120 Stories: Day 1

“My name is Pasupati, and I am originally from Bhutan. I had a house, went to school, and led a peaceful life in my home country. Around the late 1980’s, due to the Bhutanese monarchy’s ethnic cleansing policy and eviction tactics, I became a refugee at the age of 21.

Refugee life was full of difficulties without enough food to eat or good water to drink. I had no comfortable place to sleep and had no sense of belonging. Every minute of my refugee life has long stories to tell. Survival itself was a big question. For 17 years, I lived in a refugee camp hoping one day to return home, but it never happened. Ultimately, my family was given the opportunity to resettle in the United States. 

Nine years ago, I came to the US with my wife and four-year old son. Two months after arriving in Atlanta,  my wife and I started working and became self-sufficient. My son started school when he turned five years old and  is currently in 7th grade.  Now, I drive my own car and have a home to call my own.  Everyone in my family has become a US citizen, and we voted in the last November election. Having my co-workers watch me take the oath of allegiance was one of the proudest moments in my life.  Now, my family is part of the American community and has a sense of belonging. The United States of America believed in us and gave us a chance to lead a normal human life.”


Sr. Resettlement Specialist

About 120 Stories in 120 Days

The executive order titled “Protecting the Nation from Foreign Born Terrorist Entry into the United States” halts the national refugee resettlement program for 120 days and dramatically reduces the ceiling for refugee arrivals from 110,000 to 50,000. In response to this executive order, Catholic Charities Atlanta created the 120 Stories in 120 Days Project in order to tell the stories of those individuals who have fled their home due to violence or persecution.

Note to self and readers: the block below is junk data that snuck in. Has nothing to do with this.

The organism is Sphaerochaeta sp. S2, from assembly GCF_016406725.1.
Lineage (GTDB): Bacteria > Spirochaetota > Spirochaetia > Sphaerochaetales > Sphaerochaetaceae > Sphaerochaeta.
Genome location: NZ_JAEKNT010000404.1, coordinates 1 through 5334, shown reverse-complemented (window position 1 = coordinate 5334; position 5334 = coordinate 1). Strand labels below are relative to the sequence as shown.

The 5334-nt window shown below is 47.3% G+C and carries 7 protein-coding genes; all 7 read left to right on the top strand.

This project will tell 120 stories of clients, staff, volunteers, and community members involved with our resettlement program. Our hope is that these stories will humanize the refugee crisis, highlight the successes and the contributions that refugees make to their local communities, and help readers understand that our similarities far outweigh our differences.

In his address to Congress in September 2015, Pope Francis reminded us all to “treat others with the same passion and compassion with which we want to be treated. Let us seek for others the same possibilities which we seek for ourselves. Let us help others to grow, as we would like to be helped ourselves…The yardstick we use for others will be the yardstick which time will use for us.” Catholic Charities Atlanta remains in solidarity with those we serve.

If you would like to donate to help Catholic Charities Atlanta continue our important work supporting refugees and immigrants, please click here: https://give.catholiccharitiesatlanta.org/supporting-refugees-and-immigrants.

If you have a story to share, please contact Kimberly Longshore at KLongshore@catholiccharitiesatlanta.org

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